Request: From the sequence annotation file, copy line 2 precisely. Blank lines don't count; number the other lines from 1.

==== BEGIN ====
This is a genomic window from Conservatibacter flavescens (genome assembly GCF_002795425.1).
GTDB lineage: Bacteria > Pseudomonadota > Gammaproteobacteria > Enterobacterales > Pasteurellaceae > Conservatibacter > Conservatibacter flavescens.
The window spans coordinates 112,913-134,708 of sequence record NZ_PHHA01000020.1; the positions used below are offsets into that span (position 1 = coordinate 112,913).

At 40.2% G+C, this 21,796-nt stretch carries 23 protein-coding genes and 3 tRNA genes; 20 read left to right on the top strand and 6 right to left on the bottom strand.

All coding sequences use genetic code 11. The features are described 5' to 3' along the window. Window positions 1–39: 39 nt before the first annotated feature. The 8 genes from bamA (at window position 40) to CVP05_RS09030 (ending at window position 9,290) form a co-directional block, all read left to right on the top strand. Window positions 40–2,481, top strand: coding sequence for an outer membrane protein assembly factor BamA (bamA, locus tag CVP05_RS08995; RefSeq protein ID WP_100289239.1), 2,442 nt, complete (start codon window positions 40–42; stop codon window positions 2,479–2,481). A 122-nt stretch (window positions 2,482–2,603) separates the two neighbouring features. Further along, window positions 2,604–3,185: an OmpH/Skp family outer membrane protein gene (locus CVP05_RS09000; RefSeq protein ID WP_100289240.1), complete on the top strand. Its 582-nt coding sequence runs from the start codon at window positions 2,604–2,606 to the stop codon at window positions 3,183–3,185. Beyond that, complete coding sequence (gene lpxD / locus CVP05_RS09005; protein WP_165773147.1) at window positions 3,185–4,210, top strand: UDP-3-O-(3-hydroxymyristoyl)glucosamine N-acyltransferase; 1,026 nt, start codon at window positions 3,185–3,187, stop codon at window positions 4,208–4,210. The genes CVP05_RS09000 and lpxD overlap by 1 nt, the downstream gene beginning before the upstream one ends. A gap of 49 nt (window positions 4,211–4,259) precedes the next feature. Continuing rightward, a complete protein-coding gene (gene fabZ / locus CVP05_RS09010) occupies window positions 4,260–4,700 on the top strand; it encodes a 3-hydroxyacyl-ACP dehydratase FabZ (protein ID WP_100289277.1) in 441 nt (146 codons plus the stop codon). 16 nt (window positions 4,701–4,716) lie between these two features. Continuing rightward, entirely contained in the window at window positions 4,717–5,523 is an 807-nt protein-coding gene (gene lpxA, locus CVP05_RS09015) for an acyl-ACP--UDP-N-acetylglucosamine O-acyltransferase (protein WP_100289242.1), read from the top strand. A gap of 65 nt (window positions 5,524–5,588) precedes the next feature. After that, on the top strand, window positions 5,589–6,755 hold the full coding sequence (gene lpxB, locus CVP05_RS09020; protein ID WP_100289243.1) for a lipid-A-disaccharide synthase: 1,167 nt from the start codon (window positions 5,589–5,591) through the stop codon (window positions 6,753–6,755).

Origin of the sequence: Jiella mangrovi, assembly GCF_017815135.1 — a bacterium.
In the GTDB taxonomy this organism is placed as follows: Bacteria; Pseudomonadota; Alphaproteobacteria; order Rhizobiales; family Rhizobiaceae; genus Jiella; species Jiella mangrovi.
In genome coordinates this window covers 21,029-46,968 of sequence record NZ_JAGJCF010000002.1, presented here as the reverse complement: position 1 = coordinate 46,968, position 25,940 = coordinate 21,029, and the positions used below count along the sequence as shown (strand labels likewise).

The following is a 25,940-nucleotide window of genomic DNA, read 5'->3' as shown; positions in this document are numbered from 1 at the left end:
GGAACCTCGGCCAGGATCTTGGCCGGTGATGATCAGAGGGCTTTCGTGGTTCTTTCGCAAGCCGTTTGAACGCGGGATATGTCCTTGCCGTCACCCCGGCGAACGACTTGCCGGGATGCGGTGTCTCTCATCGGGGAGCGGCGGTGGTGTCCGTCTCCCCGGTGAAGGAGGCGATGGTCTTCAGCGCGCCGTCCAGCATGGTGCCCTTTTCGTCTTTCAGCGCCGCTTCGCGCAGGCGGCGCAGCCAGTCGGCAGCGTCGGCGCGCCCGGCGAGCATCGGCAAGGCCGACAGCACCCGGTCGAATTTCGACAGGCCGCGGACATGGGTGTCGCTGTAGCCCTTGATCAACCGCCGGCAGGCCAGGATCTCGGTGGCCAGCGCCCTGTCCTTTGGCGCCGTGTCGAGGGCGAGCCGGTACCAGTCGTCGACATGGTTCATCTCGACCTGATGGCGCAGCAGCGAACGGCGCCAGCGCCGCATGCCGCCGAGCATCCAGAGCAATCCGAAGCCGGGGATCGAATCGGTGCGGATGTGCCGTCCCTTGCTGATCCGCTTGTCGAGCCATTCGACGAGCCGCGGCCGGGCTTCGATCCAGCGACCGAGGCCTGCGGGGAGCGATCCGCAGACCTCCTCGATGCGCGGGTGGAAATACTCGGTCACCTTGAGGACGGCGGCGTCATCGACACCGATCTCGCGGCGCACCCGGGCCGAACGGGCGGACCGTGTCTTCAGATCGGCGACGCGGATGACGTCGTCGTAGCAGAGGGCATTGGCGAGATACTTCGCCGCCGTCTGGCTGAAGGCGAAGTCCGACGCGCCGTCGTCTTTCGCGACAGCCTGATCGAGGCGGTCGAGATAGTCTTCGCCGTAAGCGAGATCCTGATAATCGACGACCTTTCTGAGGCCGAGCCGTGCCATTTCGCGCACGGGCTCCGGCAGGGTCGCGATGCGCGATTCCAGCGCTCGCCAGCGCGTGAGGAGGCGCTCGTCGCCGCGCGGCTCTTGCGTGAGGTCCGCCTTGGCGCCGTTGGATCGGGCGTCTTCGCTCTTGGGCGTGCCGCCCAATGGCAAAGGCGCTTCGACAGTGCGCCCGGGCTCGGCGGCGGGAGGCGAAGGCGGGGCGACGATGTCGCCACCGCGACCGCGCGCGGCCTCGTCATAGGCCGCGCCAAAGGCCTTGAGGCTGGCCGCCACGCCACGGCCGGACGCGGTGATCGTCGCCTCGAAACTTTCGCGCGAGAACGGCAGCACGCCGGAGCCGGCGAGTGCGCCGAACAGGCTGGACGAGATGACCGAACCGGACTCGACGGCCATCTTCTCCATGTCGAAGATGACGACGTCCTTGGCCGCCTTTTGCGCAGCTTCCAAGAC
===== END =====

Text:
GTDB lineage: Bacteria > Pseudomonadota > Gammaproteobacteria > Enterobacterales > Pasteurellaceae > Conservatibacter > Conservatibacter flavescens.